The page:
“Watchmen,” a bold departure from the comic book that inspired it, flexed its super-strength Tuesday with a field-leading 26 Emmy nominations, proof that HBO still has some muscle in the streaming era.

The program will compete with FX’s “Mrs. America,” Hulu’s “Little Fires Everywhere,” Netflix’s “Unbelievable” and Netflix’s “Unorthodox” in the limited series category.

HBO scored 18 nominations for “Succession” — an edgier version of “Dallas” — tying it with Netflix’s “Ozark” for the most nods among dramatic series. The “Ozark” tally helped Net­flix get to 160 nominations, shattering the record of 137 that HBO racked up last year.

Also competing for best dramatic series are AMC’s “Better Call Saul,” Netflix’s “The Crown,” Hulu’s “The Handmaid’s Tale,” BBC America’s “Killing Eve,” Netflix’s “Stranger Things” and, in something of a surprise, the “Star Wars” spinoff “The Mandalorian.”

The most refreshing newcomer for outstanding comedy was FX’s “What We Do in the Shadows,” the funniest take on vampires since “Sesame Street” introduced the Count. It will take on NBC’s “The Good Place,” HBO’s “Curb Your Enthusiasm,” Netflix’s “Dead to Me,” HBO’s “Insecure,” Netflix’s “The Kominsky Method,” Pop TV’s “Schitt’s Creek” and Amazon Prime’s “The Marvelous Mrs. Maisel,” which won this category two years ago.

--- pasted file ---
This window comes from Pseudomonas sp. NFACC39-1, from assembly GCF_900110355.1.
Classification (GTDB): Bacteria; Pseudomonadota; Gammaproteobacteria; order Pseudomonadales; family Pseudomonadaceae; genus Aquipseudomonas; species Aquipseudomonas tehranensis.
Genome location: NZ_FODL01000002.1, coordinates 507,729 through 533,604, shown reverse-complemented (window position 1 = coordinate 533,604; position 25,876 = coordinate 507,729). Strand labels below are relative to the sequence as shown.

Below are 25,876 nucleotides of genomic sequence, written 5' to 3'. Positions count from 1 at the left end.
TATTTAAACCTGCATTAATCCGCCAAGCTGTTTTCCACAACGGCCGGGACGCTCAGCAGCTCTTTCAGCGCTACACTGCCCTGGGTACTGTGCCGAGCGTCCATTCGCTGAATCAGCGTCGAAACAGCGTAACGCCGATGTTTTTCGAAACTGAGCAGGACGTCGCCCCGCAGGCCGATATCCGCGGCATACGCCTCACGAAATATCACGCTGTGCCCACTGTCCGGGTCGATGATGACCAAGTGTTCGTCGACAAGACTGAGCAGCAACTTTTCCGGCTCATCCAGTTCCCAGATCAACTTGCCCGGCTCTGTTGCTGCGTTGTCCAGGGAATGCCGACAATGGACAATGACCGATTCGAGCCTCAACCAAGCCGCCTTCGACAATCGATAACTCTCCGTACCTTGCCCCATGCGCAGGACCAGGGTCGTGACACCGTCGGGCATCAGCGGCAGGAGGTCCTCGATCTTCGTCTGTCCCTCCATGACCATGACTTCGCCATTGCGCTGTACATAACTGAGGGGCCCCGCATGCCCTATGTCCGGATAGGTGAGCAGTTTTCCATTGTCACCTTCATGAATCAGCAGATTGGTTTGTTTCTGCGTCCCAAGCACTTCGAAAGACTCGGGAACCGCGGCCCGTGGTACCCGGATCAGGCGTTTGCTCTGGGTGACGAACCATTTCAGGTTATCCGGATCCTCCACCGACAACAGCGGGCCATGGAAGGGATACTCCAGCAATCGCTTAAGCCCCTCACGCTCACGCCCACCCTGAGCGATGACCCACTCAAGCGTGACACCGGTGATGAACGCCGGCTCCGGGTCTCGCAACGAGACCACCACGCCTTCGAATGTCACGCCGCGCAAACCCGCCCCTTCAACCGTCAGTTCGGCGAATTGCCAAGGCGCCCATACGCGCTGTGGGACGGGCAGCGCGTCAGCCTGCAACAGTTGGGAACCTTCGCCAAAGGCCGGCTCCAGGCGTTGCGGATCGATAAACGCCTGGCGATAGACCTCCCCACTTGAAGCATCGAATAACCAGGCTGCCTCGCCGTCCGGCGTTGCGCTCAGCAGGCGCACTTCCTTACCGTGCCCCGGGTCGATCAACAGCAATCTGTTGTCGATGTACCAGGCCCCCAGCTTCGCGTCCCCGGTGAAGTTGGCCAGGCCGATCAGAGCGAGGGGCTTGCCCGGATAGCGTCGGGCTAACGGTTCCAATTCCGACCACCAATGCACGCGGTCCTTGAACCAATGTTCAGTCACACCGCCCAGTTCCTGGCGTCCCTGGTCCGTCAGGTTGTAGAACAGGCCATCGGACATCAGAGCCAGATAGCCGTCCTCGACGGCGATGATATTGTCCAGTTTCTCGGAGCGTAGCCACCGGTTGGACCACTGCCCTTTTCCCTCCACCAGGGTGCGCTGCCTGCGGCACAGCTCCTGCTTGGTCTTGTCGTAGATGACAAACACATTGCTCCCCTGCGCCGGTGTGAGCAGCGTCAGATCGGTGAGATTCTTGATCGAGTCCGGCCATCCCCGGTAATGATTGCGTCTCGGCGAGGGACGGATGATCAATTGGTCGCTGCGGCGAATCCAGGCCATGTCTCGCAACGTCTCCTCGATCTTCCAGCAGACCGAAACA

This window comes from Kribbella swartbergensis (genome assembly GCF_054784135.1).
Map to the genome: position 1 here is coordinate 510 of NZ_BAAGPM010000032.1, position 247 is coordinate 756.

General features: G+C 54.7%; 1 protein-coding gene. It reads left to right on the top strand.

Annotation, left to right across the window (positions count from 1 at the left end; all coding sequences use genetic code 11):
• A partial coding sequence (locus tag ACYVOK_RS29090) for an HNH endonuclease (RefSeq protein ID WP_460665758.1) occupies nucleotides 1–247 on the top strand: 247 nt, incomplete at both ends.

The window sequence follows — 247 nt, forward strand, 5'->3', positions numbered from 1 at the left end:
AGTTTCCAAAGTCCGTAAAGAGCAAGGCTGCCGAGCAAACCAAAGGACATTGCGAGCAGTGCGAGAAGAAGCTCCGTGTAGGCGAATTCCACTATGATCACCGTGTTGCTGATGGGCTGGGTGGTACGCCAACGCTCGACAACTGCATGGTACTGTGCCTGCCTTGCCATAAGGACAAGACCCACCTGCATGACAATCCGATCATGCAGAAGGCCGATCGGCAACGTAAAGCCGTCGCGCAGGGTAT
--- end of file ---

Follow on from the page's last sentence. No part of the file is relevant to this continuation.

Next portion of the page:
“Maisel” star Rachel Brosnahan, also a past winner, will face familiar faces in the race for comedy actress — Tracee Ellis Ross (“Black-ish”), Catherine O’Hara (“Schitt’s Creek”), Issa Rae (“Insecure”) and Christina Applegate (“Dead to Me”). Emmy voters also made room for Applegate’s co-star Linda Cardellini.

Among comedy actors, the most welcome freshman is Golden Globe winner Ramy Youssef (“Ramy”). He also will battle veterans: Michael Douglas (“Kominsky”), Anthony Anderson (“Black-ish”), Don Cheadle (“Black Monday”), Eugene Levy (“Schitt’s Creek”) and Ted Danson (“The Good Place”). Bill Hader, who won this award in 2019, was ineligible, as was his HBO series “Barry,” because no new episodes aired during the qualifying period.

But another past winner, “Handmaid” star Elisabeth Moss, was out and out snubbed. Instead, the field for actress in a dramatic series will include Olivia Colman (“The Crown”), Laura Linney (“Ozark”), Sandra Oh (“Killing Eve”) and her co-star Jodie Comer, who triumphed last year. Zendaya, who shed her Disney image in the graphic “Euphoria,” earned an unexpected spot, as did Jennifer Aniston for her role in Apple TV’s “The Morning Show.”

Despite middling reviews for “Morning Show,” co-star Steve Carell is competing for best dramatic actor in a series with “Better Call Saul’s” Bob Odenkirk sitting on the sidelines. Carell is up against “Succession” leads Jeremy Strong and Brian Cox, Billy Porter (“Pose”), Jason Bateman (“Ozark”) and Sterling K. Brown (“This Is Us”), who also scored a nod for his supporting work in “Maisel.”

Four other Black performers are nominated as best supporting actor in a comedy: Andre Braugher (“Brooklyn Nine-Nine”), Kenan Thompson (“Saturday Night Live”), William Jackson Harper (“Good Place”) and two-time Oscar winner Mahershala Ali (“Ramy”).

Other past Oscar winners also fared well. Meryl Streep, Jeremy Irons, Regina King, Octavia Spencer, Louis Gossett Jr. and Alan Arkin all made the cut. Two-time Oscar winner Cate Blanchett scored her first Emmy nom for her work in “Mrs. America.”

And if that’s not enough star power, Brad Pitt was recognized for his impression of Dr. Anthony Fauci on “Saturday Night Live.”

The Emmys are expected to be presented virtually Sept. 20 with Jimmy Kimmel as host.